Clinical applications of hCG as tumour marker

The most often adult quoted reference range for serum hCG is

Serum hCG in combination with AFP and Lactate dehydrogenase is recognised as the best validated prognostic markers for diagnosis, follow up and monitoring germ cell tumours (seminomas, NSGCT and extragonadal tumours).

It is important to distinguish seminomas from teratomas, as each is treated differently with chemotherapy or surgery respectively. In seminomas hCG may range from 10-2000 IU/L. In NSGCT hCG may range from 5-1000 IU/L and depends on the stage of the tumour.

CSF hCG is more increased in primary intracranial germ cell tumours compared with serum hCG (10, 11).


Analysis of hCG

hCG exists in multiple forms in serum; intact hCG, Free Beta subunit, Beta core fragment, nicked hCG and hyperglycosylated hCG. Consequently, when used as a tumour marker the hCG assay should detect all main forms and laboratories should be aware of the characteristics of the assay in use in clinical interpretative medicine. The Beta core fragment is the main form in urine but hyperglycosylated hCG is the main urine form in early pregnancy.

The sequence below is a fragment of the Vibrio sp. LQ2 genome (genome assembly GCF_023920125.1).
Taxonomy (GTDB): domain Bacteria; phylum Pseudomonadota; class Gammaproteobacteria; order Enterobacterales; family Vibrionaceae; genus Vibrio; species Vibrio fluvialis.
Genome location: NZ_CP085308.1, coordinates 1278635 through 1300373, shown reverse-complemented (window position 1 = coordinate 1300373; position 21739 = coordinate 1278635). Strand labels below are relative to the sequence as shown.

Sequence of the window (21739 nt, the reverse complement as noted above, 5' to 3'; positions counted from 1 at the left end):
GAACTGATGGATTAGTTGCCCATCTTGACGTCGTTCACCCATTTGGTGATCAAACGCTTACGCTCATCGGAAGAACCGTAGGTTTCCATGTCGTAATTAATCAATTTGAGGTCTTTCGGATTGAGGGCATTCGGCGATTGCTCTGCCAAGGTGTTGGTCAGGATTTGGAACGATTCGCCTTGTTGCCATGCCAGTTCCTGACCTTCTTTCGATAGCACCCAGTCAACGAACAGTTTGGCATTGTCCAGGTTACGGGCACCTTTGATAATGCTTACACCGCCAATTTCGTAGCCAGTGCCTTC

The A-Z urine hCG test was used extensively with a number of modifications, most notably in 1941 by Eleanor Delfs, the distinguished professor of Obstetrics at Johns Hopkins University and later pioneer hCG researcher at Wisconsin Medical College. Delfs developed a serum hCG bioassay injecting serum extracts into female rats and measuring uterine weight (6, 12).

Bioassays continued until the first immunoassays were developed in 1960. This followed the typical development pattern of peptide immunoassays with first complement fixation. In the same year, a haemagglutination inhibition assay for urine hCG was devised by Lief Wide and Carl Gemzell in Stockholm. The reactants were incubated in tubes for two hours and read visually (13). In 1962, a group led by Jennifer Robbins developed a similar latex agglutination method using coated latex beads for urine hCG. The Gravindex pregnancy test was based on this latex agglutination inhibition principle.